Careers in Healthcare – A Nurse is Not a Nurse is Not a Nurse

If you’re considering a career in nursing, you may be wondering how to determine what specialty is right for you. If you already are a nurse, you may be considering your next step.  The best specialization for you rests at the intersection of your inspirations, interests, skills, and lifestyle needs.

Identify personal interests when considering a specialty

In general, specialties align with specific physiological, behavioral and/or developmental components of the human being.

For example, you may be interested in how the digestive system works: the specialty area for that would be gastroenterology. Maybe you also have an affinity for children: your specialty area could be pediatric gastroenterology.

Maybe you realize that you’re drawn to a specific element of pediatric gastroenterology, such as eating habits. You may refine your focus to pediatric eating disorders.

Determine a setting that would be satisfying

The setting in which nurses provide patient care is an important consideration. Pace, technology and patient acuity are three key factors to consider.

At one end of the spectrum are fast-paced settings requiring high-technology solutions for patients in need of immediate treatment. If this appeals to you, you may be best suited for working as a nurse in an emergency department, operating room, intensive care unit, or on a trauma team.

On the other end of the spectrum are slower-paced settings using minimal technology with low patient acuity. If this sounds appealing, you should consider environments such as private homes, schools, public health, long-term care facilities, hospices and nursing homes.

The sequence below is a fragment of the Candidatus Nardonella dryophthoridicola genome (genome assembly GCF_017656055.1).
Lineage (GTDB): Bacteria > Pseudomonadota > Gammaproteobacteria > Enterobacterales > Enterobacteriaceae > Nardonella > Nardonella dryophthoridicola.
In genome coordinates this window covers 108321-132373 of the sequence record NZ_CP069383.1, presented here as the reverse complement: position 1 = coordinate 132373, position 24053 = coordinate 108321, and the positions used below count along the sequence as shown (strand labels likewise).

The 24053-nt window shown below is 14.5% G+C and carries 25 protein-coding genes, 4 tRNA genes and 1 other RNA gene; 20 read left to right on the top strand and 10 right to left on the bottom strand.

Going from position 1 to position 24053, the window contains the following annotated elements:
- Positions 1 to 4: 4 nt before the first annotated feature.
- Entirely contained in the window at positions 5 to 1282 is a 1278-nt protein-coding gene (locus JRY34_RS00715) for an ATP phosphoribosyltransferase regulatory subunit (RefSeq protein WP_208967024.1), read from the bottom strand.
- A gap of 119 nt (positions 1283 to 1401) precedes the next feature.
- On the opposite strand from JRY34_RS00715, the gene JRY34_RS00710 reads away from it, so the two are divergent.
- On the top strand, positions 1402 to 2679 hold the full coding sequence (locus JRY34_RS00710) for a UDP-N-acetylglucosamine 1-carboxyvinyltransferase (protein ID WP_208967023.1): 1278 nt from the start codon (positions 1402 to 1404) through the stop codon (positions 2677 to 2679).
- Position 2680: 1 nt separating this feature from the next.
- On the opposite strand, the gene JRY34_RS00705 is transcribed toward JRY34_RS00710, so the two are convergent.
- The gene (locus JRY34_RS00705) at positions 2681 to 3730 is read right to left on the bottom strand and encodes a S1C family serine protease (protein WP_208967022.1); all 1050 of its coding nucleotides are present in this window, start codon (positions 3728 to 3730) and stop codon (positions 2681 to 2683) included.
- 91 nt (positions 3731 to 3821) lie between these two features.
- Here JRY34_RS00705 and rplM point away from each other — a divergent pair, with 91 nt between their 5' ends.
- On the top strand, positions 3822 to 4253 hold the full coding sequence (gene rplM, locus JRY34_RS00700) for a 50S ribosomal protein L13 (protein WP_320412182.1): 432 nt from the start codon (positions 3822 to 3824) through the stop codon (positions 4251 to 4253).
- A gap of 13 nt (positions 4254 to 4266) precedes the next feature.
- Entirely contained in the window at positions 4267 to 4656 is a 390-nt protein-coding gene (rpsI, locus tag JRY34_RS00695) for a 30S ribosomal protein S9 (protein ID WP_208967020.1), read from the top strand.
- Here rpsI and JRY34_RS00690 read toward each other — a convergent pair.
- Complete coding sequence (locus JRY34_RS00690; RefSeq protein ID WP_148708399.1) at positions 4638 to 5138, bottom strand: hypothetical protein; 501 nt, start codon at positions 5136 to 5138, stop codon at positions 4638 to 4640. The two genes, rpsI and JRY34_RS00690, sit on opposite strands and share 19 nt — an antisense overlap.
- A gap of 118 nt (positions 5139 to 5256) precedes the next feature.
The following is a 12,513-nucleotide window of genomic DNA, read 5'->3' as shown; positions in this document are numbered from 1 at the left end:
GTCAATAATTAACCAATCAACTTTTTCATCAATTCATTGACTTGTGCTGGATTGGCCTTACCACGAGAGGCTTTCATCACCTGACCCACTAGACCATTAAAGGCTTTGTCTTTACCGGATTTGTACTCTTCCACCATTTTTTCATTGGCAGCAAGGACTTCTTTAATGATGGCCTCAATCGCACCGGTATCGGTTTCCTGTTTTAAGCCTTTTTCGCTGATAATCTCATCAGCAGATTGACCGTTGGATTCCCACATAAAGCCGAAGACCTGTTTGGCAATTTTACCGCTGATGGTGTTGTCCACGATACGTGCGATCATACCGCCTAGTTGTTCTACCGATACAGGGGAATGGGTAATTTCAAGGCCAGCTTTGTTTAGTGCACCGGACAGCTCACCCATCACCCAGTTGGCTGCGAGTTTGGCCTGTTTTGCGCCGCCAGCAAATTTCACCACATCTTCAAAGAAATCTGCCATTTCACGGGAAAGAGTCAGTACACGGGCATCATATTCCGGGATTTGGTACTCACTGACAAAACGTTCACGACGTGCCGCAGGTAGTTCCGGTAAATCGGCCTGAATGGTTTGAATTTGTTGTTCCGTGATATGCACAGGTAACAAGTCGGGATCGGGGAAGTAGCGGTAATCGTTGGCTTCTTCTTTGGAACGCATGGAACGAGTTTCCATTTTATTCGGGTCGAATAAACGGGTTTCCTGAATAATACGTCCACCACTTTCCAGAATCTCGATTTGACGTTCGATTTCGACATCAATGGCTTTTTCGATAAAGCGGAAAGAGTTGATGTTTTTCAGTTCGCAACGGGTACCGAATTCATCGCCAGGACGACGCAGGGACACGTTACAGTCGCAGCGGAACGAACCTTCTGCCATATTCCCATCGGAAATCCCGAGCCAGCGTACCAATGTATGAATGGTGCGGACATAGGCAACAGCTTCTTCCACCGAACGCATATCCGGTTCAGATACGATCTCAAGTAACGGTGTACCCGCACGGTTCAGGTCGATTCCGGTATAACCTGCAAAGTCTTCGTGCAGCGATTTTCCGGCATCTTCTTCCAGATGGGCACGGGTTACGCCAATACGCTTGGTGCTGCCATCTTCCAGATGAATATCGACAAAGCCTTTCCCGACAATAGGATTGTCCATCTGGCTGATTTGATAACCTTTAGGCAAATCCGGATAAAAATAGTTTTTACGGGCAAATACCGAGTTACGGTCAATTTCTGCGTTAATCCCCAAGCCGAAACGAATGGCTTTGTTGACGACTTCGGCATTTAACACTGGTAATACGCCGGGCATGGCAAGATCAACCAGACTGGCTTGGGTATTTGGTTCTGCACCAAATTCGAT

In the middle are settings offering a range of pace, with variability between the required technological solutions and patient acuity during any given shift, such as inpatient units, specialty clinics, and outpatient procedure and surgery centers.

Think about the type of role that suits you

There are two types of nursing roles in the healthcare industry: managerial and non-managerial. Each offers positions in both direct patient care or indirect patient care settings.

Some roles provide direct patient care, such as staff nurse, clinical specialist, nurse practitioner, nurse midwife, school nurse, home health nurse, public health nurse or procedural specialist, in areas as diverse as cardiac perfusion, dialysis, IV access and maintenance, and interventional radiology.

Other roles support patient care, such as infection control, case management, utilization review, educator, and researcher.

Identify education and skill requirements

Once you determine a specialty, setting and role to pursue, the last step is gaining the education and skills required for that position. Most specialties and advanced roles require knowledge and training beyond that of basic nursing.

A graduate degree or certification is common criteria for specialized and advanced practice in clinical, non-clinical, managerial and non-managerial roles. Check the professional association in your interest area for guidance.

Most of us become nurses to help patients, so rest assured that no matter what specialty area, setting or role you choose, your efforts will help people get the medical care they need.

I’d like to help you identify settings and roles that are good for you. Please send your questions or experiences to me at healthcare@americansentinel.edu.  I look forward to hearing from you.

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